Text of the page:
There’s one major downside when it comes to search engine optimization (SEO): Any given keyword only provides space for 10 pages to rank on the first page of Google.
As a general rule, we’re not good at giving the second page a chance when searching, and only the top five results really get noticed. In fact, more than 67% of clicks go to the websites in these first five positions – despite the fact that there are thousands of websites below them.
When you realize just how much competition there is for those spots, it can be a bit disheartening for small business owners and entrepreneurs.
The top rankings for popular search terms usually go to large companies or organizations, so it can seem impossible to compete in the world of SEO.
There’s one type of SEO, however, that small businesses can leverage for success: local SEO.
But what is local SEO, and does it matter for your small business?
What is Local SEO?
At its core, local SEO is just SEO—but it’s focused on a specific geographic area, using location data to give users local results.
Instead of trying to rank for industry keywords, businesses that go after local SEO target people in a specific geographic area.
Small businesses can often get better results using local SEO because they’re not competing with businesses all over the internet (and all over the world); they’re only competing with other businesses in the same area.
Local SEO gives searchers more relevant results because they’re shown options near where they’re searching. It’s become much more important over the last few years, thanks to changes in Google’s algorithm and changes in how we search.
For example, if you’re searching for a bike shop, Google can take your location into consideration, showing only bike shops that are within a few-mile radius.
This is extremely helpful for small businesses, as prior search results before local search would be overloaded with major corporations with a larger advertising budget than small businesses.
Should You Use Local SEO?
Local SEO isn’t a good fit for every small business. It works best for businesses that operate brick-and-mortar locations or serve a specific geographic area.
For example, if you run an e-commerce business, local SEO won’t help you much because your customers could be all over the country or the world – you’re better off focusing on global SEO.
If, however, you have a couple of retail locations and also sell merchandise online, local SEO could be helpful because driving foot traffic to your locations is key for your business’s success.
It takes a bit of effort to optimize your site for local SEO, so it’s important to evaluate your business carefully and see if it’s realistically worth investing in local SEO.
In addition, local SEO can be tricky for businesses that operate in multiple areas or internationally. It’s important to make sure your customers know where and how they can use your services.
In cases like these, it’s often better to focus on industry terms and stay away from emphasizing location and operating hours.
One reason local SEO has become more important for small businesses recently is how we now use and seek information.
The number of mobile devices in the average American household has jumped, and by 2022, it’s estimated that each family will have an average of 50 mobile devices, up from 10 in 2013.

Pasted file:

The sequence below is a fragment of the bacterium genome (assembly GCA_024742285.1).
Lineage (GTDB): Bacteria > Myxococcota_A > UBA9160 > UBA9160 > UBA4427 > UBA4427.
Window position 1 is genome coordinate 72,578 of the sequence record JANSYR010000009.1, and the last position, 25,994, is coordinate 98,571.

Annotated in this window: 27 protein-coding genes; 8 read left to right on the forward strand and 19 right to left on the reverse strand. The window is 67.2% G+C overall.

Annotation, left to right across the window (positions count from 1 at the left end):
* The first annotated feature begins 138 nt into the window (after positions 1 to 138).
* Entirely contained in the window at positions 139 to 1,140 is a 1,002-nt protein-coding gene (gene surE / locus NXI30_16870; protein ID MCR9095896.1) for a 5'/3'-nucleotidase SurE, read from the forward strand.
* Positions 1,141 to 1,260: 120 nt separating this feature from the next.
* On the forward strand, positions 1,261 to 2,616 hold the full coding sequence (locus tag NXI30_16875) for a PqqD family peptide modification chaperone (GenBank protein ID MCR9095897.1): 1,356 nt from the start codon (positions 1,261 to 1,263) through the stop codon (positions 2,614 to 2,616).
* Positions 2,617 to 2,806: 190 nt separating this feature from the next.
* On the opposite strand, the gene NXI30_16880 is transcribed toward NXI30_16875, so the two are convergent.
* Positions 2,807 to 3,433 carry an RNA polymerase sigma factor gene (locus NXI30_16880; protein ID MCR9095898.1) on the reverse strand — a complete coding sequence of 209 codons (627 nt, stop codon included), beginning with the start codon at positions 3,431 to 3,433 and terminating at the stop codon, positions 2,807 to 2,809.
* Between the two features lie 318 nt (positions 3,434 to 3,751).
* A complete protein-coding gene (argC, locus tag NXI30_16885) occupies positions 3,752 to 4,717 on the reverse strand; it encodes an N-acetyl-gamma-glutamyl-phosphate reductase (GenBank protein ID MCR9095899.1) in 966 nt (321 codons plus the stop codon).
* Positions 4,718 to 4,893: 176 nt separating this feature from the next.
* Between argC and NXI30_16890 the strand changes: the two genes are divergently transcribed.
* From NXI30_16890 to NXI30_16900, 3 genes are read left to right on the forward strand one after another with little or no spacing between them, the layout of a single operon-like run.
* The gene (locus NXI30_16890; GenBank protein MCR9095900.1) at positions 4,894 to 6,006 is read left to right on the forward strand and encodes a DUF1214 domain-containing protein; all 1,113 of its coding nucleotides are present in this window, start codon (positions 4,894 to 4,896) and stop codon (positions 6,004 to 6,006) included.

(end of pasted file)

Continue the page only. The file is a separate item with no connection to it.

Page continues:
We often use our phones to look up local businesses when we’re out, and local SEO is important in allowing us to find the most relevant results quickly.
If you have multiple locations, your customers will usually be directed to the location nearest to them, thanks to how many devices now use GPS location services.
Local SEO is a great way for small businesses to leverage the mobile boom and compete with larger retailers and service providers.
Tips for Getting Started With Local SEO
If you think local SEO could help your small business grow, how do you get started?
1. List Your Site on Online Directory Services
Your first step should be ensuring that you’re listed in as many online directories as possible, especially the most popular sites such as Google My Business (which can get you featured in searches and on Google Maps) and Yelp.
Of course, the reviews on these sites will affect the business you receive, so make sure to monitor these and respond to reviewers when necessary.
2. Optimize Your Site for Local Search
Next, you’ll want to make sure your site is optimized for local searches.
Use your title and meta descriptions as a mini advertisement to give more information about your business.
Source: CPR Media
If you focus on what’s important – making sure your business is visible and focusing on earning great reviews – local SEO could soon be bringing a lot more business to your door.
Maintain a Strong Local SEO Presence
Local SEO can be a great solution for small businesses that aren’t able to keep up with the SEO success of its industry’s biggest players.
Not every business is as well-suited to local SEO as others, but most companies with a physical location can use it to their advantage.
Maintaining a strong local SEO presence means keeping up with the new trends and inevitable changes to Google’s algorithms.
If you want to invest in local SEO, make sure you’re setting yourself up for success by following best practices and staying on top of the reviewers who will help you stand out.
About the Author
Ryan Ayers has consulted a number of Fortune 500 companies within multiple industries including information technology and big data. After earning his MBA in 2010, Ayers also began working with start-up companies and aspiring entrepreneurs, with a keen focus on data collection and analysis.